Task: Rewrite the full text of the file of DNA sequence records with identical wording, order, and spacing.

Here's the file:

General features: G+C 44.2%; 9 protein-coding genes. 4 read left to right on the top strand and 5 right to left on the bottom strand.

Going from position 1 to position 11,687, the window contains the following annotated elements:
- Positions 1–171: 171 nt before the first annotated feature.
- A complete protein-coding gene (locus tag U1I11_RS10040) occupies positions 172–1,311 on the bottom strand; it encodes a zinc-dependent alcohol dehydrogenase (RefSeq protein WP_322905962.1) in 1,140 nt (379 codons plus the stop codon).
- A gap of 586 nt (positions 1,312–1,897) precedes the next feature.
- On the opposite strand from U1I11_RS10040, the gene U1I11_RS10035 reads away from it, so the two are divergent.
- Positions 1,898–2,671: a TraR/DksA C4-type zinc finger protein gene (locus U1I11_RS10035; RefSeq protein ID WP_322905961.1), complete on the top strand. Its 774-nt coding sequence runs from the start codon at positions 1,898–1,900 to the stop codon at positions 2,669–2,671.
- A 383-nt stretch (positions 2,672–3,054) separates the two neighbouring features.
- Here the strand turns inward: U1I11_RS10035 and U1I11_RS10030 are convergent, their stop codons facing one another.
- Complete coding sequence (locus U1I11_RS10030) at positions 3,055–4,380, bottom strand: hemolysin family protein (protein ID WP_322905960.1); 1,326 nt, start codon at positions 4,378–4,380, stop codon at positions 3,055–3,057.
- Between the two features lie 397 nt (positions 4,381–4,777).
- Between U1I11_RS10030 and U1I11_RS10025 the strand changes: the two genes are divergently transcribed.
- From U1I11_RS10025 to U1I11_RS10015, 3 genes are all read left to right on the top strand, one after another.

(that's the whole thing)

General features: G+C 44.2%; 9 protein-coding genes. 4 read left to right on the top strand and 5 right to left on the bottom strand.

Going from position 1 to position 11,687, the window contains the following annotated elements:
- Positions 1–171: 171 nt before the first annotated feature.
- A complete protein-coding gene (locus tag U1I11_RS10040) occupies positions 172–1,311 on the bottom strand; it encodes a zinc-dependent alcohol dehydrogenase (RefSeq protein WP_322905962.1) in 1,140 nt (379 codons plus the stop codon).
- A gap of 586 nt (positions 1,312–1,897) precedes the next feature.
- On the opposite strand from U1I11_RS10040, the gene U1I11_RS10035 reads away from it, so the two are divergent.
- Positions 1,898–2,671: a TraR/DksA C4-type zinc finger protein gene (locus U1I11_RS10035; RefSeq protein ID WP_322905961.1), complete on the top strand. Its 774-nt coding sequence runs from the start codon at positions 1,898–1,900 to the stop codon at positions 2,669–2,671.
- A 383-nt stretch (positions 2,672–3,054) separates the two neighbouring features.
- Here the strand turns inward: U1I11_RS10035 and U1I11_RS10030 are convergent, their stop codons facing one another.
- Complete coding sequence (locus U1I11_RS10030) at positions 3,055–4,380, bottom strand: hemolysin family protein (protein ID WP_322905960.1); 1,326 nt, start codon at positions 4,378–4,380, stop codon at positions 3,055–3,057.
- Between the two features lie 397 nt (positions 4,381–4,777).
- Between U1I11_RS10030 and U1I11_RS10025 the strand changes: the two genes are divergently transcribed.
- From U1I11_RS10025 to U1I11_RS10015, 3 genes are all read left to right on the top strand, one after another.